2011 was a bittersweet year for Apple. It debuted two headlining products among others, but also lost its leader and founder.
Steve Jobs' death hit his fans and the tech industry hard. Before his death in October, Jobs stepped down as CEO in August, handing over the reins to COO Tim Cook. At 56 years old Jobs left behind a legacy that impacted the lives of millions with devices that are used on a daily basis. Fans wrote tributes to him on the sidewalk outside of his Palo Alto home. And Apple stores became makeshift memorials to the entrepreneur.
Just a few days before his death, with his absence noted, the company introduced the iPhone 4S a phone, which externally is almost the same as its predecessor, but internally had beefed up hardware and improved software. Siri, the phones voice recognition software became a personal assistant for users, able to schedule appoints, find local businesses and answer questions.
As usual the phone went on to be a global hit and became the first iPhone to be on Sprint's network in the US. Fanfare at Apple stores has been more and more subdued each year, but still fans lined up around the world to be one of the first to get their hands on the gadget.
In one of his last public appearances before his death, then CEO Steve Jobs made a surprise appearance and introduced a thinner lighter and faster iPad.
We've been working on this product for a while and I just didn't want to miss today.
The iPad 2 was an instant hit with more than half a million sold in its first weekend. Tablets disrupted desktop, notebook and netbook sales, but they're also the driving force behind the growth in the PC market according to analysts. Apple's tablet shipments grew by 166 percent according to analysis firm Canalys, but it's share of the worldwide market fell from 96 percent in Q3 2010 to 67 percent in Q3 2011 as a result of increasing competition from rivals.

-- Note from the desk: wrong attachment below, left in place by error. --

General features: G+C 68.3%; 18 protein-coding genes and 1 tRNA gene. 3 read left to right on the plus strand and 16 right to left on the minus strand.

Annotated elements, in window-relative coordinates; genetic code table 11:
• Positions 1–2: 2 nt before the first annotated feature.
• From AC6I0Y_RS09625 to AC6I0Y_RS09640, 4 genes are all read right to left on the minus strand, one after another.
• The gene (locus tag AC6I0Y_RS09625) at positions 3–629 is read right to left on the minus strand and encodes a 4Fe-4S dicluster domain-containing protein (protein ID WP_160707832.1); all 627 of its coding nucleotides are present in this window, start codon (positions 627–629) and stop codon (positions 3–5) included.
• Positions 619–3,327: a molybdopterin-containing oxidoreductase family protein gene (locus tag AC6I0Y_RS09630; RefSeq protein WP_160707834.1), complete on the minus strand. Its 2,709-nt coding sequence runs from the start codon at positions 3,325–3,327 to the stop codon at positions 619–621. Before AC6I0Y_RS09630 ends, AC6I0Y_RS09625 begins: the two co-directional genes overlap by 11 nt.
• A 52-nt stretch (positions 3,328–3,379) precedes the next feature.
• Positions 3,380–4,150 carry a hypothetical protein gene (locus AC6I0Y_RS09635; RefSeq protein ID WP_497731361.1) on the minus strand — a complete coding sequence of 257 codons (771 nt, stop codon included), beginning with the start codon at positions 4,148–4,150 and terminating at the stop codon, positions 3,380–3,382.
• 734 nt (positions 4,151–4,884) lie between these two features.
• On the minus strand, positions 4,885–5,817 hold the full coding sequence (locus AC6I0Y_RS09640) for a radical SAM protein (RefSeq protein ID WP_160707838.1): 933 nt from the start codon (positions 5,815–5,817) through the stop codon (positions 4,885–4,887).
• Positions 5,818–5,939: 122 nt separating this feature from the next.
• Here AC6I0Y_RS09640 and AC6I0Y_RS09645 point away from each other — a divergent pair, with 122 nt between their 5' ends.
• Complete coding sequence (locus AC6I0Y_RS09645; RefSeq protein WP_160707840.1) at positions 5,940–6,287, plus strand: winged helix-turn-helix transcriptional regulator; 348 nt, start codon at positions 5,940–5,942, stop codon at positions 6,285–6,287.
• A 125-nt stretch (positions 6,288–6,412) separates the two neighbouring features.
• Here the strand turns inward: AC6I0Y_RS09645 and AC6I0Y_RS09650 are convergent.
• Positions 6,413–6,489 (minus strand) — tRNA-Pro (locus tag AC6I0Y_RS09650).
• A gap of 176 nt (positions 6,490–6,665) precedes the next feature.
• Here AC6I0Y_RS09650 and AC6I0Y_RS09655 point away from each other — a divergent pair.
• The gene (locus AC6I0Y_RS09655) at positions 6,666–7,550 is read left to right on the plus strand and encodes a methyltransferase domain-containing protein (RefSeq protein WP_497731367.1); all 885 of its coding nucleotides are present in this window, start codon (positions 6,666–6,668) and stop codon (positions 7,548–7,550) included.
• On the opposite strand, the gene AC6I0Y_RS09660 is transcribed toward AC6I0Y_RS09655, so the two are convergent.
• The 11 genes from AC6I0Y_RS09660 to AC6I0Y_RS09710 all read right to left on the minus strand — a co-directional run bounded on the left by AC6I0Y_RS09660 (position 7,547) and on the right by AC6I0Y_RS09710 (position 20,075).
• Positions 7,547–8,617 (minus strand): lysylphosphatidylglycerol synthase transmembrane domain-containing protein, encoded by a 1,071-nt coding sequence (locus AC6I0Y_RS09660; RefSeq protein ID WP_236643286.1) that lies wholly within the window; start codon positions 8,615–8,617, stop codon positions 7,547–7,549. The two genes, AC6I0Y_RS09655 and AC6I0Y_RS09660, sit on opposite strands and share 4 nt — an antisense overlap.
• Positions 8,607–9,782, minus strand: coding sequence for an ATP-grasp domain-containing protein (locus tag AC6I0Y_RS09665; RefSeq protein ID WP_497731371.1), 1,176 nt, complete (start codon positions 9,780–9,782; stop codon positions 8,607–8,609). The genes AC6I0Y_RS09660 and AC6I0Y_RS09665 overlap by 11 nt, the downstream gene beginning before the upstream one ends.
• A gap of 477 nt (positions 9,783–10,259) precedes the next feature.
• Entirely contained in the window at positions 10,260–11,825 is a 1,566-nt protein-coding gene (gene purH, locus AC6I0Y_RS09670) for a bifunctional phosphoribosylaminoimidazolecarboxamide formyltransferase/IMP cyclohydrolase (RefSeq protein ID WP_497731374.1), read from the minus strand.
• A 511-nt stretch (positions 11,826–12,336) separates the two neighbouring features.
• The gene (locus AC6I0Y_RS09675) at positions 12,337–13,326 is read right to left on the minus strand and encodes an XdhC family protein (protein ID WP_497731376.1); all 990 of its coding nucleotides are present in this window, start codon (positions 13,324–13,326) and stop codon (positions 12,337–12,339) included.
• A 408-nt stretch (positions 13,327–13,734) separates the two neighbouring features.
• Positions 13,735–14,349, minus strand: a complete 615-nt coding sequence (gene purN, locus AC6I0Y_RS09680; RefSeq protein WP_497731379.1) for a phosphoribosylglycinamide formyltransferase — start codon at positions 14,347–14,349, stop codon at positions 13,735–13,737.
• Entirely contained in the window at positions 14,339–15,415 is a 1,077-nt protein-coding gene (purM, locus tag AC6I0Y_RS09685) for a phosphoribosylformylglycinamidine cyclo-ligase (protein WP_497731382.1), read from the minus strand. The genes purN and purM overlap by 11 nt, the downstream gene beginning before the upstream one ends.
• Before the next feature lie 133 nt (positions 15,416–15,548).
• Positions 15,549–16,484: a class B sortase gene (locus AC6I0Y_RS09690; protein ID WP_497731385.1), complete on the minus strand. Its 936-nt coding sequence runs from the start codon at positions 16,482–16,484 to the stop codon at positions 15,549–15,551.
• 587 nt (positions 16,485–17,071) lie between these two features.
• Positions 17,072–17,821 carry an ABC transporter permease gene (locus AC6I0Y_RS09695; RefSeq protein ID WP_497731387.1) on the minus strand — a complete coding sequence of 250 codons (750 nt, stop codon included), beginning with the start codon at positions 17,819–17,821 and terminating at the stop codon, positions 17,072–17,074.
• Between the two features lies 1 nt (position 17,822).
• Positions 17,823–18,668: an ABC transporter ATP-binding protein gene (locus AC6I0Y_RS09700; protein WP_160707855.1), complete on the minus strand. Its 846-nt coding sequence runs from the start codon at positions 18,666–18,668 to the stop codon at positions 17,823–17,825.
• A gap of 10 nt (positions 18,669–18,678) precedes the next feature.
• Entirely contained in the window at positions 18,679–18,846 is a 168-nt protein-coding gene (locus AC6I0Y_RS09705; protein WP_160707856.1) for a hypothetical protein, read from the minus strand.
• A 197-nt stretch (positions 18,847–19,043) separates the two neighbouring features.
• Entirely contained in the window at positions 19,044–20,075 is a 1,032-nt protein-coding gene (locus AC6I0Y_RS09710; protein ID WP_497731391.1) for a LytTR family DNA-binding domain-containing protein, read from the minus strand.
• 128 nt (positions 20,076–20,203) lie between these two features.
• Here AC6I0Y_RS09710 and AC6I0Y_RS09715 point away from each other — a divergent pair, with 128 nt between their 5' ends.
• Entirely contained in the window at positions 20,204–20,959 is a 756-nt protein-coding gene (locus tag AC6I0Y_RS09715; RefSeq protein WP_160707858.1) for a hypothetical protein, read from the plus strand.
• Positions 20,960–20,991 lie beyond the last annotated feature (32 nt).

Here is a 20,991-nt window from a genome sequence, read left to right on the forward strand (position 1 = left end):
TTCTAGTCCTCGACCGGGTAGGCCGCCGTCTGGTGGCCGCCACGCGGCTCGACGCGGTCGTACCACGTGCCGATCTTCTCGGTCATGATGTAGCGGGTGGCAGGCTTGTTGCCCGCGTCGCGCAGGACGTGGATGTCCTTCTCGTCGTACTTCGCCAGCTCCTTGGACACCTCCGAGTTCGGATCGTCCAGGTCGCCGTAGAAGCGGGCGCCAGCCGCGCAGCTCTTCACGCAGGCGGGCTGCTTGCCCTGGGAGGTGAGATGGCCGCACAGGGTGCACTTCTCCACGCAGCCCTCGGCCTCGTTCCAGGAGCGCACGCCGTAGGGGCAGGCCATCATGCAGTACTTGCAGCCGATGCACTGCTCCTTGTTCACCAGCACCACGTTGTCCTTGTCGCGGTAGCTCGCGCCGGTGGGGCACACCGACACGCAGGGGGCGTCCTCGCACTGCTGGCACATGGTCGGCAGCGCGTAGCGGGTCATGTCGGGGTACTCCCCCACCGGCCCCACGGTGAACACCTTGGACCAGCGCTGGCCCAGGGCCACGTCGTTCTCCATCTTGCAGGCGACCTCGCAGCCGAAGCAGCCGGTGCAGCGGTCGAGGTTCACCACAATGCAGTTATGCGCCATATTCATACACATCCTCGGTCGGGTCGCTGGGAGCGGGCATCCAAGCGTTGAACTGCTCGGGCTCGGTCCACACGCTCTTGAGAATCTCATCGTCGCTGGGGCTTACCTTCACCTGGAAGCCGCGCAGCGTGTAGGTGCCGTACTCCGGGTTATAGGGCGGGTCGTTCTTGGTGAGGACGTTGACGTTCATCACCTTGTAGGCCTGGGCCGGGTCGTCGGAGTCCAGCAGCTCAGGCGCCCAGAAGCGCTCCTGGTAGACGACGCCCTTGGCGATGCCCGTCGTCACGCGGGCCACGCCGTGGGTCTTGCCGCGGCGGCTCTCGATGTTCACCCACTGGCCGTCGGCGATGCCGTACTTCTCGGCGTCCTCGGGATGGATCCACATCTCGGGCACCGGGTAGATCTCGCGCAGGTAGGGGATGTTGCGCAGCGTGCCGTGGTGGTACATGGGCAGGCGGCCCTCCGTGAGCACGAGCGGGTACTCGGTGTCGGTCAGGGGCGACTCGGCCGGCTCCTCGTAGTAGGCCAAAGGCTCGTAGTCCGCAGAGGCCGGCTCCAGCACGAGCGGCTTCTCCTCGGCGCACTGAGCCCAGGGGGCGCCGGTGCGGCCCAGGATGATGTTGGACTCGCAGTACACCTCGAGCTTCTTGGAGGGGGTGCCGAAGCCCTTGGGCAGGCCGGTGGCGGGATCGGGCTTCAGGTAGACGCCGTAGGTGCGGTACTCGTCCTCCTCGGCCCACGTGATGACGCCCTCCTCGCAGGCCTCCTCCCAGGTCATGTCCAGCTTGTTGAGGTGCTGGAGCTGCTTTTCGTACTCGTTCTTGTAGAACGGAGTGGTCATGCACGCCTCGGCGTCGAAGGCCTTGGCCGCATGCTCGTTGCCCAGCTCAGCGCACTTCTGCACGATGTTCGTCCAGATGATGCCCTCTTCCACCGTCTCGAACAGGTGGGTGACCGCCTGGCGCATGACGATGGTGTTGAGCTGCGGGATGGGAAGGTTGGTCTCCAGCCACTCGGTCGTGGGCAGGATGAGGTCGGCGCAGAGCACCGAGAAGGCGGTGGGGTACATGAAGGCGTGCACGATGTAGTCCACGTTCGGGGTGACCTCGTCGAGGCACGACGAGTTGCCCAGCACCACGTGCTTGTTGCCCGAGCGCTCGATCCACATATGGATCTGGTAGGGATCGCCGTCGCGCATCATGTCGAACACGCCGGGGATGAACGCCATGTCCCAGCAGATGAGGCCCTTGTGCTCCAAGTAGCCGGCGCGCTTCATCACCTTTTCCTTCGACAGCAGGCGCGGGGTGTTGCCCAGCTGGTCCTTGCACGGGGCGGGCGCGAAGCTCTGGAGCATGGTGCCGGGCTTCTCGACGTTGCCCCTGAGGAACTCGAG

Apple’s iPad has become the tablet to emulate. Many companies this year played catch up to Apple and some like Microsoft aren’t even in the game yet. Microsoft plans to debut Windows 8 Beta in early 2012, which will run on both PCs and tablets.
Jobs made his final public appearance when he introduced the company's iCloud in June. iCloud stores documents, calendars, contacts, photos and music online and syncs them to multiple devices.
STEVE JOBS, CEO, APPLE
"Keeping these devices in sync is driving us crazy. So we've got a great solution to this problem.
Apple joined Amazon, which by the time iCloud became available in October, Amazon had already made available its Cloud Player. Shortly after Apple, Google joined the pair and offered a similar service.
The company was caught up in controversy after it was revealed in April that iOS devices track their users even when location services are turned off. The iPhone and iPad were shown to have stored location data about users. Apple responded by saying that phones were maintaining a database of WiFi hotspots and cell towers to help iPhones more rapidly calculate its location when requested. Google's Android OS was also shown to log location data.
2011 was a particularly litigious year for Apple butting heads with Amazon over its app store and having a long tussle with Samsung over its tablet. A district court in Düsseldorf Germany blocked sales of the original version of Samsung's 10-inch tablet in September, after Apple convinced the judge that Samsung's product looked too much like the iPad. In the midst of the court battle we saw Samsung's tablet disappear from its booth at the IFA consumer electronics show in Berlin. To circumvent the ruling, Samsung modified the appearance of the tablet to create the Galaxy Tab 10.1N. The modified tablet has a new bezel and speakers on the front of the device. But that didn't satisfy Apple. The company filed another injunction against Samsung in November with a hearing scheduled for late December. The filing in Germany came as Apple registered a loss in its legal battle with Samsung in Australia. The federal court there deiced to overturn the injunction that banned the sale of the Tab in the country.
That's a look back at Apple news from 2011. Be sure to check out our other year end reports. In Boston Nick Barber, IDG News Service.
IDG News Service
IDG News Service
Jason Snell, Macworld
Dan Moren, Macworld
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© IDG 2011